RENEE MONTAGNE, HOST:
You might know folks in New Orleans celebrate the rollicking Mardi Gras tomorrow, but the celebration also has deep roots in another Gulf Coast city - Mobile, Ala. NPR's Debbie Elliott reports.
DEBBIE ELLIOTT, BYLINE: Carnival rules in Mobile this time of year, even in the city council chambers.
GINA GREGORY: Good morning, and happy Mardi Gras. (Laughter).
ELLIOTT: President Gina Gregory starts a recent council meeting by welcoming masked and costumed revelers in the audience. They've come for a proclamation marking 185 years of street celebrations in Mobile. One of them is Wayne Dean, the city's semi-official Mardi Gras historian. But he's not Dean today - he's in character.
WAYNE DEAN: I am Chief Slackabamarinico from Rag Swamp.
ELLIOTT: With a headdress of turkey feathers and an oyster shell hanging from his neck, Dean turns heads as he walks from city hall to the nearby Mobile Carnival Museum. His costume is a replica of the one worn long ago by city clerk Joe Cain, who paraded through town with his Lost Cause Minstrel Band after the bleak days of the Civil War when Mardi Gras was suspended.
DEAN: Union troops are still here, and he kind of revived the spirit of Mobile by getting out in the streets and just making all kind of noise and riding his wagon.
ELLIOTT: He was bringing back a tradition dating to the French settlers who founded Mobile in 1702 before New Orleans. Today, more than 50 masquerading groups stage formal balls, coronate kings and queens, and parade on elaborate floats.
ELLIOTT: Tens of thousands of people line the streets to see the spectacle and catch all manner of treats tossed by the maskers. Two young boys have set up early along a parade route. Eight-year-old Daniel Wright and his buddy, Breylan Broom, have a plan.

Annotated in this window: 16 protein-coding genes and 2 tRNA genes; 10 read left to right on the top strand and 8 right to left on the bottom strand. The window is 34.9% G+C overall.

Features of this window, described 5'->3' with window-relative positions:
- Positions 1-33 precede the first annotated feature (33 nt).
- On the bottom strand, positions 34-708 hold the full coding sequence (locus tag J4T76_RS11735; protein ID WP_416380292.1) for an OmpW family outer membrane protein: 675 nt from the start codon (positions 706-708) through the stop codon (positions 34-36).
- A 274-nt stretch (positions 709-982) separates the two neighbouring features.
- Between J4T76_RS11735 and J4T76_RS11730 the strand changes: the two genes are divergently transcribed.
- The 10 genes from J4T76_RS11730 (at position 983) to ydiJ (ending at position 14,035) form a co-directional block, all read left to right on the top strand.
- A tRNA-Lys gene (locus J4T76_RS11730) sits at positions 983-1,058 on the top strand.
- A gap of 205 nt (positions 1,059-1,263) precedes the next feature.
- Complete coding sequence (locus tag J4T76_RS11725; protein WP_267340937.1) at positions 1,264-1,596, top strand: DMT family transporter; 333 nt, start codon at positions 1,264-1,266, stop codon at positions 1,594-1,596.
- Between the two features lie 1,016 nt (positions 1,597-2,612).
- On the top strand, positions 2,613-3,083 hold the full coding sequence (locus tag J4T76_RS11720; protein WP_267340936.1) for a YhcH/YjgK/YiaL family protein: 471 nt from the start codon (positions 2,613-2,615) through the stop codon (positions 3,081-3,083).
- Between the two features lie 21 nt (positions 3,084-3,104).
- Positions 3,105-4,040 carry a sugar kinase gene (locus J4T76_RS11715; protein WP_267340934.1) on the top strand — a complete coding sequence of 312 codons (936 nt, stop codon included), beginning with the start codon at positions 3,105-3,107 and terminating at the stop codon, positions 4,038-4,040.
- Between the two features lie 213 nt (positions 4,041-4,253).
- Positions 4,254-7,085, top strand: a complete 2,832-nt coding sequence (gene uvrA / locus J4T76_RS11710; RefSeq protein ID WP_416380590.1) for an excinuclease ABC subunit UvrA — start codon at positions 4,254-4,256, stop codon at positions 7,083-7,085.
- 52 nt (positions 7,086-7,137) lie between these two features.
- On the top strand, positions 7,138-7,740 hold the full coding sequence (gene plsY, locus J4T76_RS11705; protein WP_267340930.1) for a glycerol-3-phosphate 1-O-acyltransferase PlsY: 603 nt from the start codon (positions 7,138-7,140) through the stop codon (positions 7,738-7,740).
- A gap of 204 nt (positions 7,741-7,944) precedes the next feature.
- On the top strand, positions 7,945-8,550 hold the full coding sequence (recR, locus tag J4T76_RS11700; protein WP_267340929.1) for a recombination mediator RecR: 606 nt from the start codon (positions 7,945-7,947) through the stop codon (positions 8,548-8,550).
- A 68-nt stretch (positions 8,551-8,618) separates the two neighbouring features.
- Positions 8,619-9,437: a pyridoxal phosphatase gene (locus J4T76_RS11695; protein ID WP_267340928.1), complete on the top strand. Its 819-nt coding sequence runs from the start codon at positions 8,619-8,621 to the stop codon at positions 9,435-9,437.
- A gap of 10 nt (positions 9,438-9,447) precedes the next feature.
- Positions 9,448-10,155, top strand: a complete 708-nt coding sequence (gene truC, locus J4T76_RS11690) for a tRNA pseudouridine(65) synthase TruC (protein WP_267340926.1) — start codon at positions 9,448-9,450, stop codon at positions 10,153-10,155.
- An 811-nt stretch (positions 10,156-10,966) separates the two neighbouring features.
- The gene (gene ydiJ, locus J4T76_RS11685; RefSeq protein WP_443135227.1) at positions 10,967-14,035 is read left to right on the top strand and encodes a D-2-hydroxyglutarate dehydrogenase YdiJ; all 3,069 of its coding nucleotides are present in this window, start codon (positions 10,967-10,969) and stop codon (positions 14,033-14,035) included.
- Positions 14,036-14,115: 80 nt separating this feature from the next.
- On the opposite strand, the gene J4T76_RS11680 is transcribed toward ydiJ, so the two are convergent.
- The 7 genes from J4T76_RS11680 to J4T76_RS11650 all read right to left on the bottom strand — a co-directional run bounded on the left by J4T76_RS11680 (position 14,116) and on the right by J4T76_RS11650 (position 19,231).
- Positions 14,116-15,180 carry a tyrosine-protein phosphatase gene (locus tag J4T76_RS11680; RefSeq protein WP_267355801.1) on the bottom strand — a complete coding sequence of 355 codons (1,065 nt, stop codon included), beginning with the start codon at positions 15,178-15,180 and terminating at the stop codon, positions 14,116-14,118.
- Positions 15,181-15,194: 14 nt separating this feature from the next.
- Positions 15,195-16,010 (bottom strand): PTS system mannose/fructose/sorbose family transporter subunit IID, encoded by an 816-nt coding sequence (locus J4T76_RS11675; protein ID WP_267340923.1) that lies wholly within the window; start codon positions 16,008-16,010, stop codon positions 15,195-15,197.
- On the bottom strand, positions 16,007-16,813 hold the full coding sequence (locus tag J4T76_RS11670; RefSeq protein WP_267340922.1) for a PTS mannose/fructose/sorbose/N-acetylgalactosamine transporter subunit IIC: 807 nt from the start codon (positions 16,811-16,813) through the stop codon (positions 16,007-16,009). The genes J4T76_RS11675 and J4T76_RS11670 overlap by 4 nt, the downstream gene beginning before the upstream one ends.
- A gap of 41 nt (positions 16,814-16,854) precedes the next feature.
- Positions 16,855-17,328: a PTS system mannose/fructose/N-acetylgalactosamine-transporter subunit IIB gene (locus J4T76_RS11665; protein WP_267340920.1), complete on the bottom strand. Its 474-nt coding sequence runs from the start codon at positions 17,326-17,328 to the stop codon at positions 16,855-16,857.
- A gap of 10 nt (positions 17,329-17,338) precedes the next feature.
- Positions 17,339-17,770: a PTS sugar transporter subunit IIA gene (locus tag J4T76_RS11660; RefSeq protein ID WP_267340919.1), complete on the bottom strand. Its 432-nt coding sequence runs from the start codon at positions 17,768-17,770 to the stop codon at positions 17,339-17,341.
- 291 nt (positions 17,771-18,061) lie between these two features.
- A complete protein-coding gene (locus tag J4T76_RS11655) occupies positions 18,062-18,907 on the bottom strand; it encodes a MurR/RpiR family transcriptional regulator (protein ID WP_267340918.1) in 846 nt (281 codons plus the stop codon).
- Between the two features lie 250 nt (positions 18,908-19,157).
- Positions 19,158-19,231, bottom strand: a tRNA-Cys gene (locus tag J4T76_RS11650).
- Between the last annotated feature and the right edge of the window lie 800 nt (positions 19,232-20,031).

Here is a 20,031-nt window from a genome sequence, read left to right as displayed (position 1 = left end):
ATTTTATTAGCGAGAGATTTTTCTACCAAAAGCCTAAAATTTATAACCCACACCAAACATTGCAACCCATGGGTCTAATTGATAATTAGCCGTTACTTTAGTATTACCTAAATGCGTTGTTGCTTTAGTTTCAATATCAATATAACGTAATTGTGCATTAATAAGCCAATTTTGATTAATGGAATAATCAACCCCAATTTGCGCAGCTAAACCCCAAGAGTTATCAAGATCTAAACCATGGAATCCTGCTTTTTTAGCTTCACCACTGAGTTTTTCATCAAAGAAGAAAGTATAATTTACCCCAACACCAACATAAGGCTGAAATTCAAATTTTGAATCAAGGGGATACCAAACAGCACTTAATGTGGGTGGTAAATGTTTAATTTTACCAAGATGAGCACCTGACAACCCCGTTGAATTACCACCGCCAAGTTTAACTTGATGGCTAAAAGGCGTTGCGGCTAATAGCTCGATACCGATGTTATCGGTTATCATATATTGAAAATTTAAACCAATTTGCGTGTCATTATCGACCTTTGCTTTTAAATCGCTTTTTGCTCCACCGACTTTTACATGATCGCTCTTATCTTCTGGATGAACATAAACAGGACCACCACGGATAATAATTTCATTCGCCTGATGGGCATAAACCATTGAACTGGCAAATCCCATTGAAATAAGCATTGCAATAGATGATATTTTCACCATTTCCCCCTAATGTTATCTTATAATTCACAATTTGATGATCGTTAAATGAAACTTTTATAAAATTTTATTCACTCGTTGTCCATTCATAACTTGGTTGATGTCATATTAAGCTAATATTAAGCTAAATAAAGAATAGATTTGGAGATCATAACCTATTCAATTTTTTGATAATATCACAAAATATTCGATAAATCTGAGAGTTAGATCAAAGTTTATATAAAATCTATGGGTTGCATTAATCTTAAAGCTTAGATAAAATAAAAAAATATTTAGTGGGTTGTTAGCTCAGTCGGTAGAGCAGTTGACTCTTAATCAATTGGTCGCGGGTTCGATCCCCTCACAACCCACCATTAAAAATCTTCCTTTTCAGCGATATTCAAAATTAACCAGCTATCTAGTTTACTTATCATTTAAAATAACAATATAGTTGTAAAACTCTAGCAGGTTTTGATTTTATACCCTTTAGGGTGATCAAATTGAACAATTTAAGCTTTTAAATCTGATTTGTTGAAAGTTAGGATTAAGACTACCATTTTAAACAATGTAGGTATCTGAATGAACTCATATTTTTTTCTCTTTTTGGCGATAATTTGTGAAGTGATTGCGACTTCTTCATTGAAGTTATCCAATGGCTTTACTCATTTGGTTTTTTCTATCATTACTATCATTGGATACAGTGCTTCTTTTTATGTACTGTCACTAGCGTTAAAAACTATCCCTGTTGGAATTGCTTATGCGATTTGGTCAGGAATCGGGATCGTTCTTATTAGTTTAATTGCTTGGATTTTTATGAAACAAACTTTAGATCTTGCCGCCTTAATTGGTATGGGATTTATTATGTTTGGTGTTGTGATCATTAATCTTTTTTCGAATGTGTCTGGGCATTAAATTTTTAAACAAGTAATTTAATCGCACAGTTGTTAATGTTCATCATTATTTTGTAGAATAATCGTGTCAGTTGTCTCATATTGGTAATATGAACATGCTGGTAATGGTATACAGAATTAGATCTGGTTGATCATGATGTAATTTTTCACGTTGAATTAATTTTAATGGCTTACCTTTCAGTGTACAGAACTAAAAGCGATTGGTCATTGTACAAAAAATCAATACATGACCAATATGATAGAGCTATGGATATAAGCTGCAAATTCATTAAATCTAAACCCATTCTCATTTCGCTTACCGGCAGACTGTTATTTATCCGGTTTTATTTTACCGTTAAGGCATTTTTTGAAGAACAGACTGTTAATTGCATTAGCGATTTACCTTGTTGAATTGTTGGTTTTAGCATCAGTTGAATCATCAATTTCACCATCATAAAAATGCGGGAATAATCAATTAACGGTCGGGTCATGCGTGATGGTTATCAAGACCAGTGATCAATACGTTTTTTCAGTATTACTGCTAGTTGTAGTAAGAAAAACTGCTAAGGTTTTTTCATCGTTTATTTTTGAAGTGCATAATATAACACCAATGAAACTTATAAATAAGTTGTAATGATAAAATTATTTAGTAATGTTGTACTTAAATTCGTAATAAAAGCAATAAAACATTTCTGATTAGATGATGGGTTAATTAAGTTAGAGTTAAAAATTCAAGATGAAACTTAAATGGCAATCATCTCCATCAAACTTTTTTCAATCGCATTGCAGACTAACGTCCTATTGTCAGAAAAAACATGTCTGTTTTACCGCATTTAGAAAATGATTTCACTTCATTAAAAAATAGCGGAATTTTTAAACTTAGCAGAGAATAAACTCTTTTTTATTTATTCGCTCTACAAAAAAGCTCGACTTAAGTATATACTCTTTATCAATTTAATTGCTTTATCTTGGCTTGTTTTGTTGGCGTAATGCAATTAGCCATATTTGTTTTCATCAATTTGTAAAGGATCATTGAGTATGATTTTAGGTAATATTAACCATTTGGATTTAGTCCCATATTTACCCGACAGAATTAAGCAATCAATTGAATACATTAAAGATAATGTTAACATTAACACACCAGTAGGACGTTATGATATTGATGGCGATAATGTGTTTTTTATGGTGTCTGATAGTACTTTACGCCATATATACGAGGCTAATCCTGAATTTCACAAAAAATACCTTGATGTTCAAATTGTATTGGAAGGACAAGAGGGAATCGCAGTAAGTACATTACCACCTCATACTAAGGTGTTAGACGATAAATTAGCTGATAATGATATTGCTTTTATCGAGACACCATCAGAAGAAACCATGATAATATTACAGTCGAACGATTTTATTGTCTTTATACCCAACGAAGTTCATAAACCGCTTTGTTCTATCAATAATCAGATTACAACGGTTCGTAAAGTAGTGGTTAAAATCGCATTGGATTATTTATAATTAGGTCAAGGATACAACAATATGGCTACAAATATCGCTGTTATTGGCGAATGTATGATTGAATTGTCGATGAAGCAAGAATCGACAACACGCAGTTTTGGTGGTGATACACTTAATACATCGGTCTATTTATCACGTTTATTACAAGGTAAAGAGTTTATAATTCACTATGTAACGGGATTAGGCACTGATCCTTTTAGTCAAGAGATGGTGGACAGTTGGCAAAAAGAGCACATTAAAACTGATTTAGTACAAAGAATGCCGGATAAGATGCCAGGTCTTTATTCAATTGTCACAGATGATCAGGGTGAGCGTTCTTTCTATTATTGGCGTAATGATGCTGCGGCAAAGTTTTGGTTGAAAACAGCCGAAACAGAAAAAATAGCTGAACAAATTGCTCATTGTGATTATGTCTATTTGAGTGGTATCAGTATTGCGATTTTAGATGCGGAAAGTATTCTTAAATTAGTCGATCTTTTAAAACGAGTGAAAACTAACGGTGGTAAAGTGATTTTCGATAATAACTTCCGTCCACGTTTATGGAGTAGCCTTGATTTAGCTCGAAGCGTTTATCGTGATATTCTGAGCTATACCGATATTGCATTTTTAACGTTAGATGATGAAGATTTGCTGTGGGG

DANIEL WRIGHT: Catch some footballs.
BREYLAN BROOM: I'm going to catch some beans and moon pies.
ELLIOTT: Reveler Bill Mann says it's all about the memories. He, his sons and nephew ride together on a float.
BILL MANN: You're in your own little world or whatever, and the crowd's there and you're feeding off the crowd and having fun.
ELLIOTT: There are parades like this one by Neptune's Daughters in the weeks leading up to the culmination on Fat Tuesday. Schools and businesses are closed and the biggest crowds turn out for a final day of revelry. It includes the famously long Mammoth Parade, put on by the Mobile Area Mardi Gras Association. Grand Marshall Marcus Catchings shows their signature Mollies Float featuring a giant papier-mache woman with outstretched arms.
MARCUS CATCHINGS: Big Mary right there. Joe.
ELLIOTT: Big Mary is buxom.
CATCHINGS: Yes, Big Mary's buxom. There's nothing wrong with a buxom woman, is there?
ELLIOTT: The group was first founded in 1938 as the Colored Carnival Association, a group for African-Americans who were excluded from white mystic societies. It's still a predominantly black organization, while the Mobile Carnival Association remains mostly white. Catchings says they're proud of their history.
CATCHINGS: Everybody's unique and different. But at the end of the day, everyone's Mardi Gras.
ELLIOTT: The final parade Tuesday night if the Order of Myths, a group dating to the 1860s. Wayne Dean says their emblem is a jester-like character, Folly, chasing a skeleton-looking fellow symbolizing Death.
DEAN: And, of course, Folly always wins on Mardi Gras.
ELLIOTT: Death doesn't have a chance. Debbie Elliott, NPR News, Mobile, Ala.
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